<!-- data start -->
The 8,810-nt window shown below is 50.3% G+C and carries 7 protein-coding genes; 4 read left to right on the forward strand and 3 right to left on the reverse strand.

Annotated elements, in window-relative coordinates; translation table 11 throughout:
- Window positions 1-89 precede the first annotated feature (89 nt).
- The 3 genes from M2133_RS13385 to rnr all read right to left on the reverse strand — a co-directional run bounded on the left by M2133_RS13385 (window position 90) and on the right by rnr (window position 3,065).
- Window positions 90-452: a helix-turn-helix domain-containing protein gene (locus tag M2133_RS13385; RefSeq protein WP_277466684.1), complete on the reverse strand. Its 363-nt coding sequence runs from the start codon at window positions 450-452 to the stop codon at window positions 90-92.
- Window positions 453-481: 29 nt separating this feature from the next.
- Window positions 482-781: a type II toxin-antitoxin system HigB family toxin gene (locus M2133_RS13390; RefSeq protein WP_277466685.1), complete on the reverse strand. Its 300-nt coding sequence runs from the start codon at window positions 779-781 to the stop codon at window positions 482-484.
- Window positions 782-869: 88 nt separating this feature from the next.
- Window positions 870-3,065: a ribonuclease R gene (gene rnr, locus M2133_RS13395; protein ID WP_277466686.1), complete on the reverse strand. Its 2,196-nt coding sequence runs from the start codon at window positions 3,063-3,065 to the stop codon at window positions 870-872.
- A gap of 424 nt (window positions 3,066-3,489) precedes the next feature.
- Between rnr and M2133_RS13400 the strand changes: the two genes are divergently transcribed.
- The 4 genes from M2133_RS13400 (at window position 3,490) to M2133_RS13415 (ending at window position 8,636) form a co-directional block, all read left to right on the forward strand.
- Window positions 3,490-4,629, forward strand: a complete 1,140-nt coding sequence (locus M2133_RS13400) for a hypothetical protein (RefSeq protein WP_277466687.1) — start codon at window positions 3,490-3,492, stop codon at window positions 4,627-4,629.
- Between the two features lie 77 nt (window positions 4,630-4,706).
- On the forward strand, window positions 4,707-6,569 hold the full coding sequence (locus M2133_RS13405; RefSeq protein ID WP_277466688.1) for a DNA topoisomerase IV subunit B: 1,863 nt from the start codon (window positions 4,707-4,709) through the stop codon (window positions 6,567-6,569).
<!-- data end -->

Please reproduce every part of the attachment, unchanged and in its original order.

The 8,810-nt window shown below is 50.3% G+C and carries 7 protein-coding genes; 4 read left to right on the forward strand and 3 right to left on the reverse strand.

Annotated elements, in window-relative coordinates; translation table 11 throughout:
- Window positions 1-89 precede the first annotated feature (89 nt).
- The 3 genes from M2133_RS13385 to rnr all read right to left on the reverse strand — a co-directional run bounded on the left by M2133_RS13385 (window position 90) and on the right by rnr (window position 3,065).
- Window positions 90-452: a helix-turn-helix domain-containing protein gene (locus tag M2133_RS13385; RefSeq protein WP_277466684.1), complete on the reverse strand. Its 363-nt coding sequence runs from the start codon at window positions 450-452 to the stop codon at window positions 90-92.
- Window positions 453-481: 29 nt separating this feature from the next.
- Window positions 482-781: a type II toxin-antitoxin system HigB family toxin gene (locus M2133_RS13390; RefSeq protein WP_277466685.1), complete on the reverse strand. Its 300-nt coding sequence runs from the start codon at window positions 779-781 to the stop codon at window positions 482-484.
- Window positions 782-869: 88 nt separating this feature from the next.
- Window positions 870-3,065: a ribonuclease R gene (gene rnr, locus M2133_RS13395; protein ID WP_277466686.1), complete on the reverse strand. Its 2,196-nt coding sequence runs from the start codon at window positions 3,063-3,065 to the stop codon at window positions 870-872.
- A gap of 424 nt (window positions 3,066-3,489) precedes the next feature.
- Between rnr and M2133_RS13400 the strand changes: the two genes are divergently transcribed.
- The 4 genes from M2133_RS13400 (at window position 3,490) to M2133_RS13415 (ending at window position 8,636) form a co-directional block, all read left to right on the forward strand.
- Window positions 3,490-4,629, forward strand: a complete 1,140-nt coding sequence (locus M2133_RS13400) for a hypothetical protein (RefSeq protein WP_277466687.1) — start codon at window positions 3,490-3,492, stop codon at window positions 4,627-4,629.
- Between the two features lie 77 nt (window positions 4,630-4,706).
- On the forward strand, window positions 4,707-6,569 hold the full coding sequence (locus M2133_RS13405; RefSeq protein ID WP_277466688.1) for a DNA topoisomerase IV subunit B: 1,863 nt from the start codon (window positions 4,707-4,709) through the stop codon (window positions 6,567-6,569).